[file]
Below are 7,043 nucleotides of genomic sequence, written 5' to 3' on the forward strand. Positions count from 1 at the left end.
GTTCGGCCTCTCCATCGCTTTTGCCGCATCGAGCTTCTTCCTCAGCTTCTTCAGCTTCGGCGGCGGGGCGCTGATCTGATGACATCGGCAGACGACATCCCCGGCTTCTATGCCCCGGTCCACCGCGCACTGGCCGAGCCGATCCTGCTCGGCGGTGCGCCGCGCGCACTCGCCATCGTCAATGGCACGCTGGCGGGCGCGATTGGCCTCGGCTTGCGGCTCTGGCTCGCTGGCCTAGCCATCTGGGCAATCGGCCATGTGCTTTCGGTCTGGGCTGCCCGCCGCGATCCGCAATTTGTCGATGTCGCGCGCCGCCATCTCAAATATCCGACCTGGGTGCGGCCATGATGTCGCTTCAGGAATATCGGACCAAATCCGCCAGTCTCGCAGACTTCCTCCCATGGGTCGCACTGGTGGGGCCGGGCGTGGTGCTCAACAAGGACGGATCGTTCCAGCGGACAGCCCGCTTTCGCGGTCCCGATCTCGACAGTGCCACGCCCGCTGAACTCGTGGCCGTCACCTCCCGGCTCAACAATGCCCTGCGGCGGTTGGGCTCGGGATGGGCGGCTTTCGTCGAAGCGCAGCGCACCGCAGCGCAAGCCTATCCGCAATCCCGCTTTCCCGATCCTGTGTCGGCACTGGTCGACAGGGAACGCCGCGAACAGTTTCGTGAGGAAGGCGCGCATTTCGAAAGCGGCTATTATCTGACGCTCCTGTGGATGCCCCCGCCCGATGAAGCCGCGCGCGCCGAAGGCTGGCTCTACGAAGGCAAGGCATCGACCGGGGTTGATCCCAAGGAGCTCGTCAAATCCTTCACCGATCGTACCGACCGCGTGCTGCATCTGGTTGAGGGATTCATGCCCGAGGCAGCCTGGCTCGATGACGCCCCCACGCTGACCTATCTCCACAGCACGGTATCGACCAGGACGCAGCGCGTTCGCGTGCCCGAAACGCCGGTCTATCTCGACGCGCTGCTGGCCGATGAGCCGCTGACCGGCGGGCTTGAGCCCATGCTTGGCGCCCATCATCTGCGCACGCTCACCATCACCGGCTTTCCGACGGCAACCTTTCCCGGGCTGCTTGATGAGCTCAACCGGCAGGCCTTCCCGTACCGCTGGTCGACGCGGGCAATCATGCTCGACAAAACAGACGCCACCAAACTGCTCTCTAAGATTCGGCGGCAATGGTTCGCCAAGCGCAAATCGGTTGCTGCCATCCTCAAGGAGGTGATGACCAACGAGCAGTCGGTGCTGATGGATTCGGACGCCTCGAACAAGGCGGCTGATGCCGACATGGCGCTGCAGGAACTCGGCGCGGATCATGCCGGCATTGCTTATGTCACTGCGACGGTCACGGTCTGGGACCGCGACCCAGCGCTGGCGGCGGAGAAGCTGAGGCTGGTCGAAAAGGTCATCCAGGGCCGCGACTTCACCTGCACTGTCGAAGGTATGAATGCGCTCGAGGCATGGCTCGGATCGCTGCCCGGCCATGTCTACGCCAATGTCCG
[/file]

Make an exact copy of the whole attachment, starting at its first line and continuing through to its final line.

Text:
Below are 7,043 nucleotides of genomic sequence, written 5' to 3' on the forward strand. Positions count from 1 at the left end.
GTTCGGCCTCTCCATCGCTTTTGCCGCATCGAGCTTCTTCCTCAGCTTCTTCAGCTTCGGCGGCGGGGCGCTGATCTGATGACATCGGCAGACGACATCCCCGGCTTCTATGCCCCGGTCCACCGCGCACTGGCCGAGCCGATCCTGCTCGGCGGTGCGCCGCGCGCACTCGCCATCGTCAATGGCACGCTGGCGGGCGCGATTGGCCTCGGCTTGCGGCTCTGGCTCGCTGGCCTAGCCATCTGGGCAATCGGCCATGTGCTTTCGGTCTGGGCTGCCCGCCGCGATCCGCAATTTGTCGATGTCGCGCGCCGCCATCTCAAATATCCGACCTGGGTGCGGCCATGATGTCGCTTCAGGAATATCGGACCAAATCCGCCAGTCTCGCAGACTTCCTCCCATGGGTCGCACTGGTGGGGCCGGGCGTGGTGCTCAACAAGGACGGATCGTTCCAGCGGACAGCCCGCTTTCGCGGTCCCGATCTCGACAGTGCCACGCCCGCTGAACTCGTGGCCGTCACCTCCCGGCTCAACAATGCCCTGCGGCGGTTGGGCTCGGGATGGGCGGCTTTCGTCGAAGCGCAGCGCACCGCAGCGCAAGCCTATCCGCAATCCCGCTTTCCCGATCCTGTGTCGGCACTGGTCGACAGGGAACGCCGCGAACAGTTTCGTGAGGAAGGCGCGCATTTCGAAAGCGGCTATTATCTGACGCTCCTGTGGATGCCCCCGCCCGATGAAGCCGCGCGCGCCGAAGGCTGGCTCTACGAAGGCAAGGCATCGACCGGGGTTGATCCCAAGGAGCTCGTCAAATCCTTCACCGATCGTACCGACCGCGTGCTGCATCTGGTTGAGGGATTCATGCCCGAGGCAGCCTGGCTCGATGACGCCCCCACGCTGACCTATCTCCACAGCACGGTATCGACCAGGACGCAGCGCGTTCGCGTGCCCGAAACGCCGGTCTATCTCGACGCGCTGCTGGCCGATGAGCCGCTGACCGGCGGGCTTGAGCCCATGCTTGGCGCCCATCATCTGCGCACGCTCACCATCACCGGCTTTCCGACGGCAACCTTTCCCGGGCTGCTTGATGAGCTCAACCGGCAGGCCTTCCCGTACCGCTGGTCGACGCGGGCAATCATGCTCGACAAAACAGACGCCACCAAACTGCTCTCTAAGATTCGGCGGCAATGGTTCGCCAAGCGCAAATCGGTTGCTGCCATCCTCAAGGAGGTGATGACCAACGAGCAGTCGGTGCTGATGGATTCGGACGCCTCGAACAAGGCGGCTGATGCCGACATGGCGCTGCAGGAACTCGGCGCGGATCATGCCGGCATTGCTTATGTCACTGCGACGGTCACGGTCTGGGACCGCGACCCAGCGCTGGCGGCGGAGAAGCTGAGGCTGGTCGAAAAGGTCATCCAGGGCCGCGACTTCACCTGCACTGTCGAAGGTATGAATGCGCTCGAGGCATGGCTCGGATCGCTGCCCGGCCATGTCTACGCCAATGTCCG